The Organised Crime and Corruption Reporting Project, a non-profit journalism group, in the “Suisse Secrets” investigation revealed the names of thousands of notable people and groups from across the world whose dirty money was handled by Credit Suisse.
Following are just a few of the names mentioned in the investigation.
In 2000, Credit Suisse has been accused of ignoring anti-money laundering rules when accepting $214 million in deposits from two sons of late Nigerian dictator Sani Abacha. Two years after accepting the money from Abacha’s son, the Swiss Banking Association fined Credit Suisse750,000 $505,100 over its handling of Abacha family funds.
In 2017, Monetary Authority of Singapore fined Credit Suisse $500,000 for anti-money laundering violations related to a scandal that saw billions stolen from Malaysia’s state investment fund by a group of well-connected people, including former prime minister Najib Razak.
In 2017, Credit Suisse was ordered by the Switzerland’s Office of the Attorney General to freeze accounts holding $174 million connected to Alvaro Sobrinho, the former chairman of Banco Espirito Santo Angola.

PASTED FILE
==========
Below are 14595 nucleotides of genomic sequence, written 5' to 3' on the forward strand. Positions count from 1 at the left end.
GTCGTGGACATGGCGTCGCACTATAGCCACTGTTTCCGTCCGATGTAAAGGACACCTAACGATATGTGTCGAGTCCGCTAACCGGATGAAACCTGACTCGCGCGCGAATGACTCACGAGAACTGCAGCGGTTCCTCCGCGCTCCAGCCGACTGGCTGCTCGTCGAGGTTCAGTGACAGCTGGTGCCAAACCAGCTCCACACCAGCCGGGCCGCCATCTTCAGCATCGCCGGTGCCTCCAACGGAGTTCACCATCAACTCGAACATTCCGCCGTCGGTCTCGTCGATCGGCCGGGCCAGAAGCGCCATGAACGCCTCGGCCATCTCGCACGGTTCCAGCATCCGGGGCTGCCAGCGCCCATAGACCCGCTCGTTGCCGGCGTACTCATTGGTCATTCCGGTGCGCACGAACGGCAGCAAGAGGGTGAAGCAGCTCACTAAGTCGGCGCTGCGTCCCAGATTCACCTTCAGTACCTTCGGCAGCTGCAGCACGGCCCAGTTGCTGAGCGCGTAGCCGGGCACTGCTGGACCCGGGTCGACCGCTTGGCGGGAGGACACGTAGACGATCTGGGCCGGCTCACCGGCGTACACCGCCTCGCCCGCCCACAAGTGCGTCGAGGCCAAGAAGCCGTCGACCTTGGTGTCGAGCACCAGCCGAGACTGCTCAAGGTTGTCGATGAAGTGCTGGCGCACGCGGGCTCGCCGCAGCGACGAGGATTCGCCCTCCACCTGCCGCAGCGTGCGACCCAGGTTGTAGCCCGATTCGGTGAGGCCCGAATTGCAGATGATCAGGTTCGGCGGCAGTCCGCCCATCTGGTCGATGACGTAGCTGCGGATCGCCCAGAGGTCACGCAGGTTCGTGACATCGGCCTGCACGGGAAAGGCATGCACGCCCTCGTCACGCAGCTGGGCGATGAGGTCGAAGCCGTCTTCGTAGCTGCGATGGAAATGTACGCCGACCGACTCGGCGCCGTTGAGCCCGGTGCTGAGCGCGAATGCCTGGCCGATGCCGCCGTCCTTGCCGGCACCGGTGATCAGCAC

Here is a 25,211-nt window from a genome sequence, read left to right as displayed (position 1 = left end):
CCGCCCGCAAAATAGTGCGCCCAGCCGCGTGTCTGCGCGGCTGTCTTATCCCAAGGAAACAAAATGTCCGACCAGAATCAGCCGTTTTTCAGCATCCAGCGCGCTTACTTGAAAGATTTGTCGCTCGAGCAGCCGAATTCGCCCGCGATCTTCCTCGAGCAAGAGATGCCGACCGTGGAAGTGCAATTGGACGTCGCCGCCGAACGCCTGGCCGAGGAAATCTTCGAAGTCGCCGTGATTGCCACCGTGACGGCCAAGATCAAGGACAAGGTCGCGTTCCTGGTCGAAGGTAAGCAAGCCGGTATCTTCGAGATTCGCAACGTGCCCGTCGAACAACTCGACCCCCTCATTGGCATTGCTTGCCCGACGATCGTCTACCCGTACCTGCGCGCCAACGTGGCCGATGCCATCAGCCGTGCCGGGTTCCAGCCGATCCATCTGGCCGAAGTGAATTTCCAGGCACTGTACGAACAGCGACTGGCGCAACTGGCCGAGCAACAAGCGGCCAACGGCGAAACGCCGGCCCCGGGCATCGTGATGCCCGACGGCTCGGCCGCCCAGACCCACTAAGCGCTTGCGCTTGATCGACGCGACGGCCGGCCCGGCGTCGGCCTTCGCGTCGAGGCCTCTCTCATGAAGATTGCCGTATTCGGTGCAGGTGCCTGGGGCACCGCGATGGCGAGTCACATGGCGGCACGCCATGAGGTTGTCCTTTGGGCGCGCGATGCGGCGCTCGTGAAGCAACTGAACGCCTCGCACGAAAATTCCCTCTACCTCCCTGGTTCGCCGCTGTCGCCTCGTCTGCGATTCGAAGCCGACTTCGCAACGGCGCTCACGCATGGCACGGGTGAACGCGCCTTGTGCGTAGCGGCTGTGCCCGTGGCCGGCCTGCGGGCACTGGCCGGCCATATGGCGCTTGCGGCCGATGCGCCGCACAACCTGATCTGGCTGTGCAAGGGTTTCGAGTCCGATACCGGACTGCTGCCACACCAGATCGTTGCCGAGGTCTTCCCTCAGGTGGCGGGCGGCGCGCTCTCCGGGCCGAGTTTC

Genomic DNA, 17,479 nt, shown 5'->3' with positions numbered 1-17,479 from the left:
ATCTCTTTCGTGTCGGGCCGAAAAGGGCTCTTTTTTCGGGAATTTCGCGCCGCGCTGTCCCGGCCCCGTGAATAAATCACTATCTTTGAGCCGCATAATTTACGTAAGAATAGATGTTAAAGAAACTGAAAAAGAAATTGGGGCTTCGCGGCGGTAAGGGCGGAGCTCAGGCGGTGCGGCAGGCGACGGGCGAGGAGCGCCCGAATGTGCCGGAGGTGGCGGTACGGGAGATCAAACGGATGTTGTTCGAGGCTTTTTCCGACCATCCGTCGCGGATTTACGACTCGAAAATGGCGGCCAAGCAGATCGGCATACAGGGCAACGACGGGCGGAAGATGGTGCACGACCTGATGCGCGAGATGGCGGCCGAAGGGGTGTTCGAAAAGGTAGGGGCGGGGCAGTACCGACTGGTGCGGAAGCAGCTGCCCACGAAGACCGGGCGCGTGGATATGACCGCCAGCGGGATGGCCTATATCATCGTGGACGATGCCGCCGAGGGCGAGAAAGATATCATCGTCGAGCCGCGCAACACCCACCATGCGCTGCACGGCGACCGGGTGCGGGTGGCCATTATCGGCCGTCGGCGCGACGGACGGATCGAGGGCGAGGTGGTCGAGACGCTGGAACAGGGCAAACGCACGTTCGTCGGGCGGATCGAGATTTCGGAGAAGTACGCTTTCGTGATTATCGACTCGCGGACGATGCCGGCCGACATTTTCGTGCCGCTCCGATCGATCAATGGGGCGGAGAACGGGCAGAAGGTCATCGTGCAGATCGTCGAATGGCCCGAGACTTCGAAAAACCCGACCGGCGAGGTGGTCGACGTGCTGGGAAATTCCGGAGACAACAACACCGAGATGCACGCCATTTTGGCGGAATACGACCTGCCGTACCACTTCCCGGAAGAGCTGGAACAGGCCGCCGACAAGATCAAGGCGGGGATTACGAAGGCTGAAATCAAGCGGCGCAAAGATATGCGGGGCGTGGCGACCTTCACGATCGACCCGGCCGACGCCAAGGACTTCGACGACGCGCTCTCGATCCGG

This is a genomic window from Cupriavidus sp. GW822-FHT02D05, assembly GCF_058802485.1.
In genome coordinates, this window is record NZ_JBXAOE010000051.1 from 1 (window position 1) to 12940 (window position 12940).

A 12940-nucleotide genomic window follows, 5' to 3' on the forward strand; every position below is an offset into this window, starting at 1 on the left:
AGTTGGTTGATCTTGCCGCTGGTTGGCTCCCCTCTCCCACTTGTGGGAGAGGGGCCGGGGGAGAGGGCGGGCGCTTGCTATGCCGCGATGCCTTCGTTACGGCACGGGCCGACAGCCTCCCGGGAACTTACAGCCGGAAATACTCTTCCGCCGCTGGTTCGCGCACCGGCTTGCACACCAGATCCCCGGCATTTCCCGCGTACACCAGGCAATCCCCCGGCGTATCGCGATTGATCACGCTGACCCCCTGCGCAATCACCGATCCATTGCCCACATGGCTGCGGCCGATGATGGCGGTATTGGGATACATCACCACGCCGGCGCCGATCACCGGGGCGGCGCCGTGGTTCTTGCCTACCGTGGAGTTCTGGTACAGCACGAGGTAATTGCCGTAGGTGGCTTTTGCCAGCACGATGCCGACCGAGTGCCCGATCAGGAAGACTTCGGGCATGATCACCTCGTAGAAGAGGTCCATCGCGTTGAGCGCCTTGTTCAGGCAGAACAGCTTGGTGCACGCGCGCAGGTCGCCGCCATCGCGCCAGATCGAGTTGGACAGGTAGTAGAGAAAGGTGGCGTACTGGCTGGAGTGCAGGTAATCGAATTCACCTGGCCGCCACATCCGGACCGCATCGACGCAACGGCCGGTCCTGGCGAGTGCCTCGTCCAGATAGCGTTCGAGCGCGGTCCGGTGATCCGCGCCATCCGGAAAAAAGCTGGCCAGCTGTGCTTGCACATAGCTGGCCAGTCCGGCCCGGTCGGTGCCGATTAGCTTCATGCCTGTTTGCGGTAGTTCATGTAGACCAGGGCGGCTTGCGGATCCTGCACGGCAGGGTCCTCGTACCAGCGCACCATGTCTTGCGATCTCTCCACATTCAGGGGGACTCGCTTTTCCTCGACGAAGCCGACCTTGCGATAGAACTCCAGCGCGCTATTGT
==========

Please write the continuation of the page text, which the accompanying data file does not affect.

In 2001, Swiss prosecutors investigating embezzlement and bribery at the French oil company Elf Aquitaine froze $141 million in an account that someone from Credit Suisse maintained.
In 2010, German prosecutors raided 13 Credit Suisse offices searching for evidence that staff assisted clients in evading taxes. The probe was launched after authorities in Dusseldorf received data from an anonymous informant. The following year, the bank agreed to pay a fine of $216 million to end the investigation.
In 2011, Swiss authorities started investigating a “large number’ of bank accounts in relation to a tax fraud scheme by Russian government officials that saw $230 million siphoned out of the country.
In 2014, Credit Suisse accepted a fine of $2.6 billion from the US Department of Justice for helping Americans hide assets from the government. Top executives hauled before a Senate committee that year said the bank “regrets very deeply” its criminal conduct and promised to comply with tax laws in the future.
In 2009, Credit Suisse accepted a fine of $536 million from US authorities for helping Iranian, Sudanese, and Libyan clients dodge sanctions.
Published in Dawn, February 22nd, 2022